Sport European Championships

Sunday 18 February 2018

I would happily settle for a play-off - Martin O'Neill

Martin O'Neill said that he would accept a third place finish because of the difficulty of Ireland's remaining fixtures
Martin O'Neill said that he would accept a third place finish because of the difficulty of Ireland's remaining fixtures
Daniel McDonnell

Daniel McDonnell

Martin O'Neill would happily accept a third-place finish in Ireland's Euro 2016 qualifying group because of the difficulty of their remaining fixtures with Germany and Poland.

The Derry man has admitted that he would take a play-off now, despite the fact that Ireland do have an outside chance of qualifying automatically for France next summer after the September double header went to plan.

Ireland are four clear of Scotland heading into next month and know that if Gordon Strachan's charges lose their next match, the visit of the Poles to Hampden Park, then a third-place finish is guaranteed.

But a Polish triumph would mean that O'Neill's men would have to take six points from the visit of Germany to the Aviva and the subsequent trip to Warsaw to finish in the top two.

Alternatively, a draw between Scotland and Poland would present the opportunity to overtake the Euro 2012 hosts in the Group D finale, but Ireland would be at risk of missing out on a play-off if they lost such an encounter.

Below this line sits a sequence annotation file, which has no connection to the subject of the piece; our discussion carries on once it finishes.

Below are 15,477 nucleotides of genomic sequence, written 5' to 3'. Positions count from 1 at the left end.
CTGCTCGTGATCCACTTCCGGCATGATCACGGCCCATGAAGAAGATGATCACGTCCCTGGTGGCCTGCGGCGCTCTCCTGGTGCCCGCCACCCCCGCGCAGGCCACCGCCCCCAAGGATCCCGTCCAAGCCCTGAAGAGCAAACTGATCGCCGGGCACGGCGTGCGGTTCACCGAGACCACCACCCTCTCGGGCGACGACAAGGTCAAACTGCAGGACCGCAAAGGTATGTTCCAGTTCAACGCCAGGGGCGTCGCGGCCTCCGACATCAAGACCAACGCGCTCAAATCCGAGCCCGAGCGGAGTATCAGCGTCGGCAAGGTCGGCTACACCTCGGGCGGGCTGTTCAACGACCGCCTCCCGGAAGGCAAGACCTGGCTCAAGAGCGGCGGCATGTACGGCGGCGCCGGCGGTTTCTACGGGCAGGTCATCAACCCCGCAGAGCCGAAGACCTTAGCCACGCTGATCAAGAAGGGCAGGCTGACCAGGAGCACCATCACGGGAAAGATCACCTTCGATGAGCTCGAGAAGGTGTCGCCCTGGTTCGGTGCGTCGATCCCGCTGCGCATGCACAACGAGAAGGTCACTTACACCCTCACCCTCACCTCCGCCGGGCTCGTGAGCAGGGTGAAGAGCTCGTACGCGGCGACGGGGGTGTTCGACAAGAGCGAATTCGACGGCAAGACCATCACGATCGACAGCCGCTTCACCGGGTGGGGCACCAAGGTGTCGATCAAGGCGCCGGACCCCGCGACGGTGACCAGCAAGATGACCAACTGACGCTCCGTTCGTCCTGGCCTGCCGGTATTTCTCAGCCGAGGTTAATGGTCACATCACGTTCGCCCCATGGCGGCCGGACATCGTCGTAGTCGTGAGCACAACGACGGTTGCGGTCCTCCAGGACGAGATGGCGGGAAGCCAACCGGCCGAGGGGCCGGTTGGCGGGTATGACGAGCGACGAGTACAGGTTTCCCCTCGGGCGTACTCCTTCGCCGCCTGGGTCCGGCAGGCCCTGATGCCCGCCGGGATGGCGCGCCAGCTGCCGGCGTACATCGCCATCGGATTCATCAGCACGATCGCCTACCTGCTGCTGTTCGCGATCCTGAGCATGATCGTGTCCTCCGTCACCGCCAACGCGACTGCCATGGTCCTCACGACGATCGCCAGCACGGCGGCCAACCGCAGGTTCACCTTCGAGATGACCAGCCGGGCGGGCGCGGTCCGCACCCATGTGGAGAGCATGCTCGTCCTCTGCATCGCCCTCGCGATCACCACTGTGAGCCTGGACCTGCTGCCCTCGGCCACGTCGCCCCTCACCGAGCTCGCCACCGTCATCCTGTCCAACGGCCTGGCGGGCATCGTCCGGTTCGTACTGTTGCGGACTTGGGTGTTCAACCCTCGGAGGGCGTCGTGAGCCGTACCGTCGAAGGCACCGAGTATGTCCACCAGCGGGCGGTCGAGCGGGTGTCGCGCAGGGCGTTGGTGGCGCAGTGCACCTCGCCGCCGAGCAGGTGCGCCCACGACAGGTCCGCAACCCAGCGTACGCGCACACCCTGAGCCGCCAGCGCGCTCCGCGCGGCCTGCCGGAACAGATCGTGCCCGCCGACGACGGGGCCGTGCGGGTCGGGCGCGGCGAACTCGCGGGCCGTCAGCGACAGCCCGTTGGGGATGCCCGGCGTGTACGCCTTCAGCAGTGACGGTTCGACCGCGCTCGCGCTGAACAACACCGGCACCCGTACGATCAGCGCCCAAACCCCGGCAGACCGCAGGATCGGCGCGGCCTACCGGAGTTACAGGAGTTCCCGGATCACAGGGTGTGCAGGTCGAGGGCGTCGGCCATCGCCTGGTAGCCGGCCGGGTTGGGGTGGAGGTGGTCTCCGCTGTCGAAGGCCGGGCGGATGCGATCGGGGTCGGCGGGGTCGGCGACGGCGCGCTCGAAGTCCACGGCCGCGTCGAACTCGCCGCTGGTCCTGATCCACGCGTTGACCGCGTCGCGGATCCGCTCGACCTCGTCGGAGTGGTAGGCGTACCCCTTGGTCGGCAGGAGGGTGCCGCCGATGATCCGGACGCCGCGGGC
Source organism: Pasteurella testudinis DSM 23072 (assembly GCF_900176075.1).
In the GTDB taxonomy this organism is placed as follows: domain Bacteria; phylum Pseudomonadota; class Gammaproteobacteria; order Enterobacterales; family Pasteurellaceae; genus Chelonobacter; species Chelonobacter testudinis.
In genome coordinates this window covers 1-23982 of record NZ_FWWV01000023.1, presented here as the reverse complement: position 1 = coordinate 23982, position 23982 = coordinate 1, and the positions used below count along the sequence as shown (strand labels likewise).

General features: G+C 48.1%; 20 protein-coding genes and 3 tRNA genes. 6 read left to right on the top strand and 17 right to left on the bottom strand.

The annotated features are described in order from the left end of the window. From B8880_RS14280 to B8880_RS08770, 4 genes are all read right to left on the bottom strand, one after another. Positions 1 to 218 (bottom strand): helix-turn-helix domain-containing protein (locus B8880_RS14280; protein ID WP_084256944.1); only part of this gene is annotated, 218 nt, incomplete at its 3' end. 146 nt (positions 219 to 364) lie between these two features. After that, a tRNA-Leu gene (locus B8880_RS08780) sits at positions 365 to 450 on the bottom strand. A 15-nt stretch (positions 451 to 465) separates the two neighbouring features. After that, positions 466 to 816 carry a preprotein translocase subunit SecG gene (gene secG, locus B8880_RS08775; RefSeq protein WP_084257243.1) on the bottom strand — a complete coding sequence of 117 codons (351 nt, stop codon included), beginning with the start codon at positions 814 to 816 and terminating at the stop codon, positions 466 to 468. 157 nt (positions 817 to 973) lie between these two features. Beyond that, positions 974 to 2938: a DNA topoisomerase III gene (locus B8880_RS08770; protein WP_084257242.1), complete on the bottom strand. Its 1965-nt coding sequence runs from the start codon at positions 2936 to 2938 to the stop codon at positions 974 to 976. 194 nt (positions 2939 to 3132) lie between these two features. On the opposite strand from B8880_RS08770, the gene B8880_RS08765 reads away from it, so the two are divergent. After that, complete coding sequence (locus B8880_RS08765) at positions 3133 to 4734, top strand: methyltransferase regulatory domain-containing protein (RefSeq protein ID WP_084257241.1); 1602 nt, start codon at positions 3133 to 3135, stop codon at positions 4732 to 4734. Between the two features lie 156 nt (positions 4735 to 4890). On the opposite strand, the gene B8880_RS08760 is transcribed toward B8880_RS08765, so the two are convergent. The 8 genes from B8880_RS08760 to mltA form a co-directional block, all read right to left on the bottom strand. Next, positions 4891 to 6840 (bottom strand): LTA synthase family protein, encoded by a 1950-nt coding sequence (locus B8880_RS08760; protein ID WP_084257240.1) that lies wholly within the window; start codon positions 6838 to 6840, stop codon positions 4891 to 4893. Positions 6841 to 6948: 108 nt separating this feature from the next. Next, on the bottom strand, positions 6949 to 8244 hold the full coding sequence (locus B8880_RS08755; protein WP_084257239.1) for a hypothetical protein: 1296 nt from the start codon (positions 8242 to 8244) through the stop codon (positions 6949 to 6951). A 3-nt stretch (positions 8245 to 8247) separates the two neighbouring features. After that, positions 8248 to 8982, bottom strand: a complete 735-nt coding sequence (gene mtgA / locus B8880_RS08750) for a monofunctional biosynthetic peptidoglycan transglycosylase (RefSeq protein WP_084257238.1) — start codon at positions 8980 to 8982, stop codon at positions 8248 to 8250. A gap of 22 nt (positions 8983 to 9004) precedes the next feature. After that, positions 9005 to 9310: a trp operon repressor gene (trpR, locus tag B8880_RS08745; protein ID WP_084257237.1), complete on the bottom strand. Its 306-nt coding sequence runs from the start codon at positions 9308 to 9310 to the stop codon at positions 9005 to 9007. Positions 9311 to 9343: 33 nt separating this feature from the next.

O'Neill is reluctant to be too greedy considering that the Scottish slip-up in Tbilisi opened a door that appeared to be closed.

Asked directly if he would settle for third, the 63-year-old said: "If you're boiling it down to two games, home and away, particularly the games we have, I think you would nearly have to take that if that was the case," he said.

"If we go and play really strongly, which we'll have to do against Germany, then I don't know. I'm relishing that game and the players are as well. "

Meanwhile, O'Neill does not believe that Jack Grealish's representatives will be a big factor in the teenager's international dilemma.

His English counterpart Roy Hodgson said earlier this week that he would not be prepared to meet with anybody from the Stellar Group as the 19-year-old mulls over his options.

Grealish's representative David Manasseh was present when O'Neill met the player and his father Kevin, but the Irish boss believes that it will ultimately come down to the family.

"I felt at the meeting I had that it was a decision that both Jack and his father would take," says O'Neill.

O'Neill smiled when it was put to him that he was used to waiting for Grealish while Hodgson appears to be impatient. "Good point," he replied.

A decision is expected later this month.

Irish Independent

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